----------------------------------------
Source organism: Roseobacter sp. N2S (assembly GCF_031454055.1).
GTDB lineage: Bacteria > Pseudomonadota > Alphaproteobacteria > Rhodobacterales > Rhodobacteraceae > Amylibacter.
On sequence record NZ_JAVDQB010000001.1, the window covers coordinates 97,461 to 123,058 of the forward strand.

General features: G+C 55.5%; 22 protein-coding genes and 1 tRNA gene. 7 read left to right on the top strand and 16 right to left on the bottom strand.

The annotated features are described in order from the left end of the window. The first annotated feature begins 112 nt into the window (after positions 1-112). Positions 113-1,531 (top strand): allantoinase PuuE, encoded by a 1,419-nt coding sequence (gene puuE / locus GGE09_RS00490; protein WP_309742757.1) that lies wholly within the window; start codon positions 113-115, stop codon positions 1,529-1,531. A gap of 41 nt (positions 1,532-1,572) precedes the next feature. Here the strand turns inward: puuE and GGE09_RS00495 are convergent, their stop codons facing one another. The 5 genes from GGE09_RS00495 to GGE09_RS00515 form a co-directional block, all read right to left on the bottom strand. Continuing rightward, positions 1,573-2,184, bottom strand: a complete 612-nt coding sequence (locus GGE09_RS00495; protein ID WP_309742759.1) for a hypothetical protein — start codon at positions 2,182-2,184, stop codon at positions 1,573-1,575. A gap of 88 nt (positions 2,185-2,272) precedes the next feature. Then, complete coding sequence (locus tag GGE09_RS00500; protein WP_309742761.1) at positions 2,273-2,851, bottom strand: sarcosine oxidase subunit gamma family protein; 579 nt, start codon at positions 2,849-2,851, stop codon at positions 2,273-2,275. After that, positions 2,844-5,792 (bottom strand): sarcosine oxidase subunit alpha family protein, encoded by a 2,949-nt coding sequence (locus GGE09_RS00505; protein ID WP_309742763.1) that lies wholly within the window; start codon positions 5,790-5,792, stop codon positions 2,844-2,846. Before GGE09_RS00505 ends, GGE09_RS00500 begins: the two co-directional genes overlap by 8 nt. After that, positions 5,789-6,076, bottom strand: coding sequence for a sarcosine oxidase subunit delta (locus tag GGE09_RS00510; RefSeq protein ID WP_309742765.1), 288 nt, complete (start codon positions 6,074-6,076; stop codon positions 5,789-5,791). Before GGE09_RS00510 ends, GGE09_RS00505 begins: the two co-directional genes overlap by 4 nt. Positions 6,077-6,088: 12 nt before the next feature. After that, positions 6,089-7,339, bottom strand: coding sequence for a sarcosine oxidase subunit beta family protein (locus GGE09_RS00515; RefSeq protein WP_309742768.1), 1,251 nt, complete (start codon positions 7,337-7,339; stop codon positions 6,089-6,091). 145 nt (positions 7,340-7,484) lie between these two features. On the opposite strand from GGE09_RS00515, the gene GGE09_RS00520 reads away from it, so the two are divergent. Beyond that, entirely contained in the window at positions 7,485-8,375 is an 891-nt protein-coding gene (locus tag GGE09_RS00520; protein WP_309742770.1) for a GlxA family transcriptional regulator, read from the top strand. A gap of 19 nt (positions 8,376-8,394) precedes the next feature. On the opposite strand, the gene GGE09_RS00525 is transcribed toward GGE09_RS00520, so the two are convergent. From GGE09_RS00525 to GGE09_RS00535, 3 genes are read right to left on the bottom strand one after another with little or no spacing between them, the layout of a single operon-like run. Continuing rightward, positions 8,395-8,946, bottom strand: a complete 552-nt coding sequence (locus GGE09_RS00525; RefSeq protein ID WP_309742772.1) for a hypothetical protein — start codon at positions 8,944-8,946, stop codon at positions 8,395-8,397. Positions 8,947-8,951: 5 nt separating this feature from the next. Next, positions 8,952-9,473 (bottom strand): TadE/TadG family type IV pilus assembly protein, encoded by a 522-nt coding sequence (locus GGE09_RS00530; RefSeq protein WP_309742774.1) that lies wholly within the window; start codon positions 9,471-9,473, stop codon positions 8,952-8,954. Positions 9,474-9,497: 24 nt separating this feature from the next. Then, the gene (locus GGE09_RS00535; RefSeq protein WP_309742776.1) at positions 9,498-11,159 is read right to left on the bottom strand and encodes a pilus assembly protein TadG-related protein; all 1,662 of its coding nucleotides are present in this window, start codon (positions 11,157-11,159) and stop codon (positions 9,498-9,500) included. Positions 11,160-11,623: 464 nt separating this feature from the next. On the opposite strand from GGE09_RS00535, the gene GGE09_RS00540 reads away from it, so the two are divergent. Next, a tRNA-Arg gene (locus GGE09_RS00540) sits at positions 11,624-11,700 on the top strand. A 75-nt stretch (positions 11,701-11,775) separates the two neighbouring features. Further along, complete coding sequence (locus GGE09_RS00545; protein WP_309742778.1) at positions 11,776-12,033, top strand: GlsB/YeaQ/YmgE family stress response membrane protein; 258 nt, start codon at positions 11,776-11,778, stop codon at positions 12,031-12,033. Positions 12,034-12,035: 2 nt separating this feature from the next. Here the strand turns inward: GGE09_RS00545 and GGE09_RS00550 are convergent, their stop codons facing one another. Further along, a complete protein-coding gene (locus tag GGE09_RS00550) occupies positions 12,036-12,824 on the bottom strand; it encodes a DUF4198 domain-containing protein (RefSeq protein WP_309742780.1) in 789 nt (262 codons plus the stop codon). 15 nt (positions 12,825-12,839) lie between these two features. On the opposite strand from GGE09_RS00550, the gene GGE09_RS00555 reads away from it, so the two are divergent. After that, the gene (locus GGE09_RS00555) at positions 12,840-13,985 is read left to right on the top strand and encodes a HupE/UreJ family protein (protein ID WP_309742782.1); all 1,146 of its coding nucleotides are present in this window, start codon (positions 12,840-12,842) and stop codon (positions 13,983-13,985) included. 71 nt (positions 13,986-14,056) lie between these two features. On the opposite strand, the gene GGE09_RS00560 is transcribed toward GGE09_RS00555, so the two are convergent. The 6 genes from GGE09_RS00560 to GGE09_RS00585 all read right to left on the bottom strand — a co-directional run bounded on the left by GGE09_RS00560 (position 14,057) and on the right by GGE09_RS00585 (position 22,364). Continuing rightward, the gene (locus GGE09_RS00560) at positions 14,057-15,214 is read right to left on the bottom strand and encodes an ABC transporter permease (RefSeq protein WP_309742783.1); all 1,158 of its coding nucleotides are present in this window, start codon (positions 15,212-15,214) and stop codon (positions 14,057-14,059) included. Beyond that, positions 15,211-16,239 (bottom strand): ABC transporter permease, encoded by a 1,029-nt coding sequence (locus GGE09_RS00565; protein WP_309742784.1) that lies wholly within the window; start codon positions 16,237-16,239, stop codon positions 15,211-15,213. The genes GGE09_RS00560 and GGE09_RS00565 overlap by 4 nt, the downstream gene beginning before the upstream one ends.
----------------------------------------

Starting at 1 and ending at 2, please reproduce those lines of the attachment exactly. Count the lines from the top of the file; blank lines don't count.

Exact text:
Source organism: Roseobacter sp. N2S (assembly GCF_031454055.1).
GTDB lineage: Bacteria > Pseudomonadota > Alphaproteobacteria > Rhodobacterales > Rhodobacteraceae > Amylibacter.